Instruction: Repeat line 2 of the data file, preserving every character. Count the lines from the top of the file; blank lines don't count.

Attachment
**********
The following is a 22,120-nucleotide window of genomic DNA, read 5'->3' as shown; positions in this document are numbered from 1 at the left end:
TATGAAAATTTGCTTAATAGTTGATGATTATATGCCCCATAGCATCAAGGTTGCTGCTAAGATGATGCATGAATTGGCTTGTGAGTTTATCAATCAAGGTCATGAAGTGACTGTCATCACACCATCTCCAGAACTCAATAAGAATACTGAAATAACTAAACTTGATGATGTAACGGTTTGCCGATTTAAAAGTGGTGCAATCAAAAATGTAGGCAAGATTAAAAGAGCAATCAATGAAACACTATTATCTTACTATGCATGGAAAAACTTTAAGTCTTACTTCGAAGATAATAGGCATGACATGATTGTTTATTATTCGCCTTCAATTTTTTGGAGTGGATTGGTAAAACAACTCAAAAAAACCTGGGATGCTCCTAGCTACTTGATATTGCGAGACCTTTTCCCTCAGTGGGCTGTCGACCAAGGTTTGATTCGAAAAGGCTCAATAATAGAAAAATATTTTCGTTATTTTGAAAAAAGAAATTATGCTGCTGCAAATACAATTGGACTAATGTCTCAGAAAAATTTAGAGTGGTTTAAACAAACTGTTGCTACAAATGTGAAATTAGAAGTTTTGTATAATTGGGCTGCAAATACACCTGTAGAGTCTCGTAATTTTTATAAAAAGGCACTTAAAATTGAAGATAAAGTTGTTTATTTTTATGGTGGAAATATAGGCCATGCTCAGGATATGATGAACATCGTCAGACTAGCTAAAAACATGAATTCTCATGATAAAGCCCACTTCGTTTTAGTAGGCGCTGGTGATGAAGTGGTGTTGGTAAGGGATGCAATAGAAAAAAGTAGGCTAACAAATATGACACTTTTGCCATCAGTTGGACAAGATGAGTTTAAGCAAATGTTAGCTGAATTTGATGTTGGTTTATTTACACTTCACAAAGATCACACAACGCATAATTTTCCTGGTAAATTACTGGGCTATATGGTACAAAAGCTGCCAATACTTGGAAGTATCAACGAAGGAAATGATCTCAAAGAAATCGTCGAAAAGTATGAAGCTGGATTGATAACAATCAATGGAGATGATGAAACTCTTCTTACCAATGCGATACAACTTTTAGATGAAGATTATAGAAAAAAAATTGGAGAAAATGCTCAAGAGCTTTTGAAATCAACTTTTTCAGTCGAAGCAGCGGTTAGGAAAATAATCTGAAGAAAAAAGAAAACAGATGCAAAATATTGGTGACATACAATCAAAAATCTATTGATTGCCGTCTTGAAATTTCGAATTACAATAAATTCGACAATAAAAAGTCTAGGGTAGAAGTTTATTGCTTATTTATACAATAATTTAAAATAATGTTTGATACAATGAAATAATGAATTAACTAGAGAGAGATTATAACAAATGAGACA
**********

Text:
TATGAAAATTTGCTTAATAGTTGATGATTATATGCCCCATAGCATCAAGGTTGCTGCTAAGATGATGCATGAATTGGCTTGTGAGTTTATCAATCAAGGTCATGAAGTGACTGTCATCACACCATCTCCAGAACTCAATAAGAATACTGAAATAACTAAACTTGATGATGTAACGGTTTGCCGATTTAAAAGTGGTGCAATCAAAAATGTAGGCAAGATTAAAAGAGCAATCAATGAAACACTATTATCTTACTATGCATGGAAAAACTTTAAGTCTTACTTCGAAGATAATAGGCATGACATGATTGTTTATTATTCGCCTTCAATTTTTTGGAGTGGATTGGTAAAACAACTCAAAAAAACCTGGGATGCTCCTAGCTACTTGATATTGCGAGACCTTTTCCCTCAGTGGGCTGTCGACCAAGGTTTGATTCGAAAAGGCTCAATAATAGAAAAATATTTTCGTTATTTTGAAAAAAGAAATTATGCTGCTGCAAATACAATTGGACTAATGTCTCAGAAAAATTTAGAGTGGTTTAAACAAACTGTTGCTACAAATGTGAAATTAGAAGTTTTGTATAATTGGGCTGCAAATACACCTGTAGAGTCTCGTAATTTTTATAAAAAGGCACTTAAAATTGAAGATAAAGTTGTTTATTTTTATGGTGGAAATATAGGCCATGCTCAGGATATGATGAACATCGTCAGACTAGCTAAAAACATGAATTCTCATGATAAAGCCCACTTCGTTTTAGTAGGCGCTGGTGATGAAGTGGTGTTGGTAAGGGATGCAATAGAAAAAAGTAGGCTAACAAATATGACACTTTTGCCATCAGTTGGACAAGATGAGTTTAAGCAAATGTTAGCTGAATTTGATGTTGGTTTATTTACACTTCACAAAGATCACACAACGCATAATTTTCCTGGTAAATTACTGGGCTATATGGTACAAAAGCTGCCAATACTTGGAAGTATCAACGAAGGAAATGATCTCAAAGAAATCGTCGAAAAGTATGAAGCTGGATTGATAACAATCAATGGAGATGATGAAACTCTTCTTACCAATGCGATACAACTTTTAGATGAAGATTATAGAAAAAAAATTGGAGAAAATGCTCAAGAGCTTTTGAAATCAACTTTTTCAGTCGAAGCAGCGGTTAGGAAAATAATCTGAAGAAAAAAGAAAACAGATGCAAAATATTGGTGACATACAATCAAAAATCTATTGATTGCCGTCTTGAAATTTCGAATTACAATAAATTCGACAATAAAAAGTCTAGGGTAGAAGTTTATTGCTTATTTATACAATAATTTAAAATAATGTTTGATACAATGAAATAATGAATTAACTAGAGAGAGATTATAACAAATGAGACA